Travel Back…to 1968

Posted by Steph Perine on Apr 06, 2018

60's

Have you ever wanted to travel back in time? If you had a time machine, would you go back to see the dinosaurs or maybe visit the renaissance period?

If you look into the more recent past, you’ll find plenty of interesting things as well. Fifty years ago, 1968, was quite possibly one of the most momentous years in history–not always in the best way. This was the year that Apollo 8 orbited the moon for the first time, but it was also when Martin Luther King Jr. and Robert Kennedy were assassinated. Bonanza, Laugh In and The Beverly Hillbillies were television favorites, while The Beatles and the Rolling Stones dominated the airwaves. You may have been able to rattle off these important aspects of life 50 years ago, but what was banking and managing your money like in 1968?

Banking Was Largely Manual.  Computers were just becoming a reality, so most banks were manual at their core. Checks were processed by hand and books were tallied each day to make sure the financial institution was perfectly balanced. For consumers, you visited a local store with cash in hand or perhaps a check.

Credit Cards Were Becoming Common. While not as common as today, the late 1960’s saw many families begin getting credit cards. At the time, using one wasn’t quite as seamless as today, but it allowed many consumers access to an open line of credit for the first time. Learning to manage the easy access to credit was a challenge for many living in the late 1960’s.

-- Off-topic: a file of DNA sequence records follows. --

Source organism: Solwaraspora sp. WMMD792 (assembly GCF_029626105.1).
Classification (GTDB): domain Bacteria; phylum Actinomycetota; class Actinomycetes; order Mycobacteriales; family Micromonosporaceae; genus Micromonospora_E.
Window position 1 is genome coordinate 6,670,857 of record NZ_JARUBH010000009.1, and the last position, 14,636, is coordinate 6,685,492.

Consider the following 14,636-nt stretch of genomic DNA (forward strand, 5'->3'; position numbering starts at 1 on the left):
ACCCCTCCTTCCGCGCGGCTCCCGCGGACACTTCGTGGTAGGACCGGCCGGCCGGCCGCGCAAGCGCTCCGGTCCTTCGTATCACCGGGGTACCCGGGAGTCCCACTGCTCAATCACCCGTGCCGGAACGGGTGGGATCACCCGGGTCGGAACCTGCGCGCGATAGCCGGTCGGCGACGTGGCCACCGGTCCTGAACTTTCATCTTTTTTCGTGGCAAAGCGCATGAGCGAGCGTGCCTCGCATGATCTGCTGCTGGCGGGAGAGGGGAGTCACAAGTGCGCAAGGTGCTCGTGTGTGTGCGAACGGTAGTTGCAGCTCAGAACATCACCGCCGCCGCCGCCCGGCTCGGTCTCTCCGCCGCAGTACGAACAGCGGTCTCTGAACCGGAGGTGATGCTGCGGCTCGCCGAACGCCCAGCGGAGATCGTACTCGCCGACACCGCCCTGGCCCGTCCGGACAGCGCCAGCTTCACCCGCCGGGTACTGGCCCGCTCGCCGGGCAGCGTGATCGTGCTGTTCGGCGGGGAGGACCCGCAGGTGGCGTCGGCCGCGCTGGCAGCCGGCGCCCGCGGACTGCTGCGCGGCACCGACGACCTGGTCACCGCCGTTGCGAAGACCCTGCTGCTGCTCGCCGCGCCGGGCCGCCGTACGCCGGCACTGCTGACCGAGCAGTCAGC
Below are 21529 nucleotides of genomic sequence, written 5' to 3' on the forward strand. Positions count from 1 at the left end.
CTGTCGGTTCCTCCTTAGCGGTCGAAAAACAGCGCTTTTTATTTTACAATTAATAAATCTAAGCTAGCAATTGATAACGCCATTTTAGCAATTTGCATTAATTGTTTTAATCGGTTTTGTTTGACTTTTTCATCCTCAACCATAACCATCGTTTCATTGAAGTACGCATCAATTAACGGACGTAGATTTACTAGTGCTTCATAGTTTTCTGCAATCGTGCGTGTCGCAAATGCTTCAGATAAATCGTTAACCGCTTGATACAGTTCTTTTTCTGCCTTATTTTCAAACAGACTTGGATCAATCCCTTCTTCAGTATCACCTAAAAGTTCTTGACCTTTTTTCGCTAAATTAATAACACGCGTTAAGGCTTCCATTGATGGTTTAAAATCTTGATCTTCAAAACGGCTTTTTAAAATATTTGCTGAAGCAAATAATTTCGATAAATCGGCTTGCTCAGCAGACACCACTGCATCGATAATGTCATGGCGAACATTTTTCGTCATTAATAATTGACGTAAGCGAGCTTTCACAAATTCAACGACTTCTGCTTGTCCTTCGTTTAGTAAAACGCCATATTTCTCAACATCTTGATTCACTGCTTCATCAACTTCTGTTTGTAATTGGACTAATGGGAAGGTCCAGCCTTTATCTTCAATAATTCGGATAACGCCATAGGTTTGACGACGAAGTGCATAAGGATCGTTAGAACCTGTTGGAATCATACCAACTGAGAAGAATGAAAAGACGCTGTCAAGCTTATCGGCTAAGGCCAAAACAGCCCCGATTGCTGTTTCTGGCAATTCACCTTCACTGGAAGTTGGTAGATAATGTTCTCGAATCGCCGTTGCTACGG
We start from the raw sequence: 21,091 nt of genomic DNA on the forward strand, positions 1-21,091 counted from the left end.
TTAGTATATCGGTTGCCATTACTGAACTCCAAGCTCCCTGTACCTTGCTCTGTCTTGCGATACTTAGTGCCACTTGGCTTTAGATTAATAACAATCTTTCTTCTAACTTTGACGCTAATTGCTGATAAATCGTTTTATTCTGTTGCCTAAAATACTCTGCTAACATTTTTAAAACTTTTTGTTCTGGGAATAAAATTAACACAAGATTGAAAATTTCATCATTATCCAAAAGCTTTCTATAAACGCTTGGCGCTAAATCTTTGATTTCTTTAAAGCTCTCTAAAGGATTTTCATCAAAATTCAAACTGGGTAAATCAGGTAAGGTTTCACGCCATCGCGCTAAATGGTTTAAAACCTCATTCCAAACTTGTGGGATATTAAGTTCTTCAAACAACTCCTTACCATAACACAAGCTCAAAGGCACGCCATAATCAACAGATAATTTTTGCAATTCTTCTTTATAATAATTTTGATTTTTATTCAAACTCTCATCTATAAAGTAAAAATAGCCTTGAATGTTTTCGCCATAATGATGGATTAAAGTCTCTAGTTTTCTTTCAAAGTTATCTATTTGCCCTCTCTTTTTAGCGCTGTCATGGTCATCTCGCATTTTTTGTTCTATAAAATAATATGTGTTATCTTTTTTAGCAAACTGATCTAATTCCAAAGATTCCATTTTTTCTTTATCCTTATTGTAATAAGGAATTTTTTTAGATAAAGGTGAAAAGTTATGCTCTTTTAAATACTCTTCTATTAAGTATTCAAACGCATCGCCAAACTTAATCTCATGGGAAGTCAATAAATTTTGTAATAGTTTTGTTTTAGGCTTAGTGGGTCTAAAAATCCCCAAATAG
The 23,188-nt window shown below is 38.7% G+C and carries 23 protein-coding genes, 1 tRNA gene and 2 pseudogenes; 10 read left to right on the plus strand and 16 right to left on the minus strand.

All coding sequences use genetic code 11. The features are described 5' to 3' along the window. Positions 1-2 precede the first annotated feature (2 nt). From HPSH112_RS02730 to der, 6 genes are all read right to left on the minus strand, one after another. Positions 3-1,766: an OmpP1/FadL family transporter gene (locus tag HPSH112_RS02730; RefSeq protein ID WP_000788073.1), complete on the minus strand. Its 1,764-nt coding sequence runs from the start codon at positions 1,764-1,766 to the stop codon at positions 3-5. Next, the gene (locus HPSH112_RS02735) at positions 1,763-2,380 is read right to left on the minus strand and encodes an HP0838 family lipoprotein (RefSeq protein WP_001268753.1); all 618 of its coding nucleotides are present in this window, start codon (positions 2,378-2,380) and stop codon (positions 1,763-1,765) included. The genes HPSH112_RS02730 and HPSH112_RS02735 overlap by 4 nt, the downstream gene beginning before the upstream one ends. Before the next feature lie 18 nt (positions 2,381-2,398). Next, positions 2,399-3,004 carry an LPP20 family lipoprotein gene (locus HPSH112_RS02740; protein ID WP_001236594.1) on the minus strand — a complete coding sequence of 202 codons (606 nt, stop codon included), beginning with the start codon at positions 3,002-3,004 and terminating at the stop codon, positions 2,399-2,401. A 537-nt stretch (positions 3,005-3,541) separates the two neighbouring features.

Don’t Bounce. Because check processing was manual, it was sometimes possible to “float” a check when waiting for payday, for instance. You may have been able to get away with this on occasion, but the lack of consistency in how checks were processed caused more than a few people to accidentally bounce a check. Luckily, many banks were locally owned and operated, so fees were often much less of a burden than they are today.

Balancing Was Key (and Not Easy). Since you couldn’t get online to check your balance anytime, keeping track of how much was in your account at any time was a must. Perfect records were necessary, and many households did this without a calculator at all or with a clunky desktop machine.

Things have changed dramatically in the last 50 years, especially when it comes to managing your finances. TheMyCentury client portal, an example of how technology has made managing finances easier, is a convenient resource available to you 24 hours a day, 7 days a week. The MyCentury portal provides you the ability to monitor your debt program and communicate with Century, from uploading important documents to approving settlements, at your convenience. Click here to access your MyCentury portal.